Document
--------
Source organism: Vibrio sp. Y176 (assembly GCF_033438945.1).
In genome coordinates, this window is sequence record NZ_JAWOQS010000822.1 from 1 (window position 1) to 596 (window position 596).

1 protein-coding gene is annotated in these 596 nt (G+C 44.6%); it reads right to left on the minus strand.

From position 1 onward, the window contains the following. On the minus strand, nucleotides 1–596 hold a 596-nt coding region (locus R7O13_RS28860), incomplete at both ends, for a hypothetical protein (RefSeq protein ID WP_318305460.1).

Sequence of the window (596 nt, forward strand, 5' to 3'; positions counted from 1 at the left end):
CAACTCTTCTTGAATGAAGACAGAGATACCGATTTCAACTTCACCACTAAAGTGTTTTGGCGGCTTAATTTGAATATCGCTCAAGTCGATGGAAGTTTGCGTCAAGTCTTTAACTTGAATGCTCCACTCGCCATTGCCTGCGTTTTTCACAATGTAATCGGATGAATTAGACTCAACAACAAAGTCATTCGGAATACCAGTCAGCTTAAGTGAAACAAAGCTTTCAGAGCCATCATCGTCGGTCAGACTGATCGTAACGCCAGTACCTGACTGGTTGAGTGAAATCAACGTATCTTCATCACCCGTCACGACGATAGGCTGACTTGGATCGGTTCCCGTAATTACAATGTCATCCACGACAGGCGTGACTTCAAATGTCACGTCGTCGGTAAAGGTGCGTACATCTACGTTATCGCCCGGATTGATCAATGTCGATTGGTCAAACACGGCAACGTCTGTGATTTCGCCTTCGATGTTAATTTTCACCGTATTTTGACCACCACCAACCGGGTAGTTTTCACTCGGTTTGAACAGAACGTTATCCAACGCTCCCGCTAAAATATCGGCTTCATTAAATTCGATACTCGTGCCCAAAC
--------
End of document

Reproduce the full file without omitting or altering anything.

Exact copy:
Source organism: Vibrio sp. Y176 (assembly GCF_033438945.1).
In genome coordinates, this window is sequence record NZ_JAWOQS010000822.1 from 1 (window position 1) to 596 (window position 596).

1 protein-coding gene is annotated in these 596 nt (G+C 44.6%); it reads right to left on the minus strand.

From position 1 onward, the window contains the following. On the minus strand, nucleotides 1–596 hold a 596-nt coding region (locus R7O13_RS28860), incomplete at both ends, for a hypothetical protein (RefSeq protein ID WP_318305460.1).

Sequence of the window (596 nt, forward strand, 5' to 3'; positions counted from 1 at the left end):
CAACTCTTCTTGAATGAAGACAGAGATACCGATTTCAACTTCACCACTAAAGTGTTTTGGCGGCTTAATTTGAATATCGCTCAAGTCGATGGAAGTTTGCGTCAAGTCTTTAACTTGAATGCTCCACTCGCCATTGCCTGCGTTTTTCACAATGTAATCGGATGAATTAGACTCAACAACAAAGTCATTCGGAATACCAGTCAGCTTAAGTGAAACAAAGCTTTCAGAGCCATCATCGTCGGTCAGACTGATCGTAACGCCAGTACCTGACTGGTTGAGTGAAATCAACGTATCTTCATCACCCGTCACGACGATAGGCTGACTTGGATCGGTTCCCGTAATTACAATGTCATCCACGACAGGCGTGACTTCAAATGTCACGTCGTCGGTAAAGGTGCGTACATCTACGTTATCGCCCGGATTGATCAATGTCGATTGGTCAAACACGGCAACGTCTGTGATTTCGCCTTCGATGTTAATTTTCACCGTATTTTGACCACCACCAACCGGGTAGTTTTCACTCGGTTTGAACAGAACGTTATCCAACGCTCCCGCTAAAATATCGGCTTCATTAAATTCGATACTCGTGCCCAAAC